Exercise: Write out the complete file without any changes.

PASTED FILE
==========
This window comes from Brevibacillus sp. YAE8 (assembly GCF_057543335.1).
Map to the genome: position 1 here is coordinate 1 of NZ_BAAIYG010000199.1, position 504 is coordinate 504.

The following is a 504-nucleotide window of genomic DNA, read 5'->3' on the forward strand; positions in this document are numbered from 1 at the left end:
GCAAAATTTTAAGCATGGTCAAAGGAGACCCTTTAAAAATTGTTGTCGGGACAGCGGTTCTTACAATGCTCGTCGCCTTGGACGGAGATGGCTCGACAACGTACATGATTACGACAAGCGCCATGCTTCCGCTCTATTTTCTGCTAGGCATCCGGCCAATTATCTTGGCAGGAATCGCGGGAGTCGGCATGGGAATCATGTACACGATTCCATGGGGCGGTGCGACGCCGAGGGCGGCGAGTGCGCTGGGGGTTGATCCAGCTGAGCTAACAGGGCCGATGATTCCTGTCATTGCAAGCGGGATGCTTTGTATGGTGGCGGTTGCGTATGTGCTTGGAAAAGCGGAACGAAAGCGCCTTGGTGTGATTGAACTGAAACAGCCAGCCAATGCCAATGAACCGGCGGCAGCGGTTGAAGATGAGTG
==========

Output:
This window comes from Brevibacillus sp. YAE8 (assembly GCF_057543335.1).
Map to the genome: position 1 here is coordinate 1 of NZ_BAAIYG010000199.1, position 504 is coordinate 504.

The following is a 504-nucleotide window of genomic DNA, read 5'->3' on the forward strand; positions in this document are numbered from 1 at the left end:
GCAAAATTTTAAGCATGGTCAAAGGAGACCCTTTAAAAATTGTTGTCGGGACAGCGGTTCTTACAATGCTCGTCGCCTTGGACGGAGATGGCTCGACAACGTACATGATTACGACAAGCGCCATGCTTCCGCTCTATTTTCTGCTAGGCATCCGGCCAATTATCTTGGCAGGAATCGCGGGAGTCGGCATGGGAATCATGTACACGATTCCATGGGGCGGTGCGACGCCGAGGGCGGCGAGTGCGCTGGGGGTTGATCCAGCTGAGCTAACAGGGCCGATGATTCCTGTCATTGCAAGCGGGATGCTTTGTATGGTGGCGGTTGCGTATGTGCTTGGAAAAGCGGAACGAAAGCGCCTTGGTGTGATTGAACTGAAACAGCCAGCCAATGCCAATGAACCGGCGGCAGCGGTTGAAGATGAGTG